By Tina Richards

The Orange Planning Commission rejected a charter school’s application to install temporary trailers in a church parking lot on Lincoln Boulevard, following an emotionally charged public hearing, July 17. 

It was, for Unity Middle College High School, a make or break decision.  The school, operating under the auspices of the Orange County Department of Education, wanted to open its doors with 100 freshmen on Aug. 23.  Previous plans for another location fell through, leaving Unity with little time to find another site, get city approvals and permits, and erect the needed structures.

Unity found a willing partner in Main Place Christian Fellowship at 1310 E. Lincoln Avenue.  It applied for a Conditional Use Permit (CUP) to set up temporary modular classrooms in the church parking lot.  The school would set up three trailers (two for classrooms, one for restrooms) the first year, and add two more classroom structures the second year.  It planned to vacate the site after two years, remove the temporary buildings and return the grounds to their original state.

Right idea, wrong place
Due to the quick turnaround, city staff expedited Unity’s permit application and recommended approval from the planning commission.

The commissioners appeared sympathetic to the school’s plight, but its permit application came with issues. It had been denied by the city’s Design Review Committee (DRC) because it was incompatible with what already existed at that location.  The DRC specifically objected to the color palette and the stark view the trailers would impose on the office building next door.

And the parking lot does not belong to the church alone.  Under a covenant signed by the church and the neighboring medical office complex, both have equal rights to use the entire parking lot.  The covenant restricts any access barriers to any portion of the lot and gives both parties the right to use 72 parking slots on the other’s “half.”

Unity’s trailers would remove 40 parking spaces from the equation.  While city staff assured the commission that even without those spaces, there was plenty of parking for all, it was not clear that Main Place Fellowship could legally introduce a third party into the covenant agreement. 

Not enough to go around
Ingress/egress was also problematic. Parents dropping off students would enter via Canal Street, making a left turn into the parking lot just shy of the signal at Canal and Lincoln.  They would exit by making a right turn onto Lincoln.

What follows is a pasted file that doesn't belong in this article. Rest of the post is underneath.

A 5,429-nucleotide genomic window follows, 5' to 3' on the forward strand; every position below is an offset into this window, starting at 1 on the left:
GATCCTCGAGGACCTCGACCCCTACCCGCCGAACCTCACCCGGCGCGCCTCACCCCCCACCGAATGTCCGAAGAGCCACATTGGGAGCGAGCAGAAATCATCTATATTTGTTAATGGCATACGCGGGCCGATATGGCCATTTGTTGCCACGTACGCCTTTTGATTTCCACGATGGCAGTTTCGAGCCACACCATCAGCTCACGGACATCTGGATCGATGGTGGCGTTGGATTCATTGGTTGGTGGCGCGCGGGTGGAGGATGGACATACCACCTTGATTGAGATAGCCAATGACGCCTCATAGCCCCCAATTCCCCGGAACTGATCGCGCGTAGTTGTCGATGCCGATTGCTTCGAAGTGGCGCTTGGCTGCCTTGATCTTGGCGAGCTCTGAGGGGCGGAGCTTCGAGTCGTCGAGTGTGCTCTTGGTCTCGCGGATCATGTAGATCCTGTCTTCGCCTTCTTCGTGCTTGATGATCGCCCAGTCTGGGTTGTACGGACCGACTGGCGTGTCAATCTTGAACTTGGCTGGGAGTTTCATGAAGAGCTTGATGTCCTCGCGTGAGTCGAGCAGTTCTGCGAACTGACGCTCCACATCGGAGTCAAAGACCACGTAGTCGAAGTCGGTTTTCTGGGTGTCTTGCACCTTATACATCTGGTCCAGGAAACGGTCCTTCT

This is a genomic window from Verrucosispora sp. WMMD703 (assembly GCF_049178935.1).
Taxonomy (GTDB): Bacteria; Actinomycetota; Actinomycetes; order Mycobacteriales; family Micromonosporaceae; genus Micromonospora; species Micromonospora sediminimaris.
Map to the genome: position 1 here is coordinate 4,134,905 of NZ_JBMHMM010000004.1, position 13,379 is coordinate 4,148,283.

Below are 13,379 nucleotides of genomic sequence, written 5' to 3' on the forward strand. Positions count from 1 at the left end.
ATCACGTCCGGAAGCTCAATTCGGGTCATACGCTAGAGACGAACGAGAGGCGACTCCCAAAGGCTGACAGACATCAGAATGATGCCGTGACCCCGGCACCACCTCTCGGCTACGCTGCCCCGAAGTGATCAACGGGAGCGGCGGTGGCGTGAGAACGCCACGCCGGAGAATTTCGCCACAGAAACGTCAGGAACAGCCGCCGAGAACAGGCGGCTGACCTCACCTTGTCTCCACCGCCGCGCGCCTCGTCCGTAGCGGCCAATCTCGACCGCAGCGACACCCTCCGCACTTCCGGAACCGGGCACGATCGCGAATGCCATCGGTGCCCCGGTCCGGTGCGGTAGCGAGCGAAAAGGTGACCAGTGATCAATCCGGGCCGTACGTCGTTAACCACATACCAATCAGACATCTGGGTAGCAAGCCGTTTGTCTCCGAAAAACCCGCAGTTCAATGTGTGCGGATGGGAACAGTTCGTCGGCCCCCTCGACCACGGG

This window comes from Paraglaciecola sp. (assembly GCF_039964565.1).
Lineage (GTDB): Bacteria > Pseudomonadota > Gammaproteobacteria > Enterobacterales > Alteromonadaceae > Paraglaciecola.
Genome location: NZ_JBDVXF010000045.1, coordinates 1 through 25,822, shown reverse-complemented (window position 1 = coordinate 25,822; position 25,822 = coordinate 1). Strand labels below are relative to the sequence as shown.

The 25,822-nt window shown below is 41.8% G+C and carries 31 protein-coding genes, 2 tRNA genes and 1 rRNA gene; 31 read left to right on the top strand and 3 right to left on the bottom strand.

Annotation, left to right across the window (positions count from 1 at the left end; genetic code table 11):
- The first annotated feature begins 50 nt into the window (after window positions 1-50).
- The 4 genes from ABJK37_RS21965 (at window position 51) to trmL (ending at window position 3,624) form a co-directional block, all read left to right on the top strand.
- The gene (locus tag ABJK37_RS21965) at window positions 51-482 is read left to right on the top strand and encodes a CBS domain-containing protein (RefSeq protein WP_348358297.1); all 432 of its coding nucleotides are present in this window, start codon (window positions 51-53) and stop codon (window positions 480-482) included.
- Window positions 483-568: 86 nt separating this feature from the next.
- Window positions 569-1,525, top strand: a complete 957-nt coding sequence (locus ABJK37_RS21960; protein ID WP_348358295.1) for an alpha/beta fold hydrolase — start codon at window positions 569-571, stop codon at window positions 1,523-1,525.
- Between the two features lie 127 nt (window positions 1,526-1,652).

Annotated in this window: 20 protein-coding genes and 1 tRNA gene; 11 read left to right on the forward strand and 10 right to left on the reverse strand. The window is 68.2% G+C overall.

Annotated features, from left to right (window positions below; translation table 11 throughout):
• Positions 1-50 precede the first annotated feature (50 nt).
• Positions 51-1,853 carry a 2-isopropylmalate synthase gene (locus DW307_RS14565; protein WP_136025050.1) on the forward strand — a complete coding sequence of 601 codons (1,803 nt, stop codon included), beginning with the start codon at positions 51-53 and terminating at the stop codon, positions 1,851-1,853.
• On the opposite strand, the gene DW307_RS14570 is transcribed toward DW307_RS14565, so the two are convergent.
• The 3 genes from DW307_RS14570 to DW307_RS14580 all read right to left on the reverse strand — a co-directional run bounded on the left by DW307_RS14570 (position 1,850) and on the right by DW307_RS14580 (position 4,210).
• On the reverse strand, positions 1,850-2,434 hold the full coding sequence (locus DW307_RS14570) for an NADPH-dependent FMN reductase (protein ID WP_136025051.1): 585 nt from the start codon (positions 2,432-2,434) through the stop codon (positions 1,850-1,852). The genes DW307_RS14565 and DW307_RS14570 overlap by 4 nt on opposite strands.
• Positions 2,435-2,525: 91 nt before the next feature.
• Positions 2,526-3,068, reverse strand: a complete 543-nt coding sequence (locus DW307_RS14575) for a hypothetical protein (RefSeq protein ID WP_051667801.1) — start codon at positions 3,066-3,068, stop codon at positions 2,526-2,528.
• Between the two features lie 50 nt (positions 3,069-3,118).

During the public hearing, a dozen Canal Street residents urged the commission to deny the CUP, reporting that their small street was already congested by motorists using it instead of Tustin Avenue.  They noted that drivers making a left turn from Canal into the parking lot would create a roadblock, that the traffic signal at Lincoln and Canal was already a bottleneck during peak hours, and the influx of cars from the school would only make it worse.  

Representatives from the medical offices objected to the reduced parking opportunities, increased traffic on Lincoln, and noted that they did not want to look out their windows and see trailers. 

Spotlight on students
Unity Middle College High School Executive Director Erin Craig gave the commission a passionate account of the school’s teaching format, noting that it targeted underserved youth and prepared them for college.  Unity has an agreement with Santiago Community College, enabling its high school students to attend college classes.  Craig reported on the success of similar charter schools that she had started, with once-disadvantaged students graduating with good scores and enrolling in college.  “This offers a benefit to Orange,” she said.  “It’s the only high school like it in the district.  And while we target underserved youth, we’re open to everyone.”

Craig assured the commission that school staff would oversee drop-off and pickup patterns to alleviate problems. “Since we’re opening with a small number of students, we’ll have the opportunity to see what works and fix what doesn’t.”

Charter school staff, parents and supporters provided personal accounts of the benefits Unity delivered to students by giving them opportunities they wouldn’t otherwise have.  The small teacher-to-student ratio, individual attention, tailored curriculum, academic rigor and college classes “changed kid’s lives.” One parent was given to tears as she recounted the impact Unity had on her child.

Devoted, but disfunctional
“I’m grateful for your enthusiasm,” Commissioner Daniel Correa told school supporters, “but my concern is traffic.  I’m not satisfied that it’s been addressed completely.  I’m not insensitive, but that’s not the issue.  The issue is, is it functional at that location.  The answer is, it is not.”

Doug Willits agreed.  “I support charter schools,” he said, “but this is not a good fit for the neighborhood.”

“I can’t support this due to traffic circulation,” Dave Simpson concurred.  “I know that intersection very well.  I’m also feeling rushed.  I can’t check the box that says this is compatible with neighborhood.”

“We don’t like to say 'no,'” Adrienne Gladson granted. “We like charter schools.  We’re not saying we don’t want you in Orange, but this is not the right location.”

“It’s the queuing and traffic,” Commission Chair Ernie Glasgow concluded.

The vote was 5 - 0 to deny the permit. Unity can appeal to the city council; however, it would likely not be put on the calendar until well beyond the school’s August start date.

Proposed charter school location deemed inappropriate; planning commission says “no”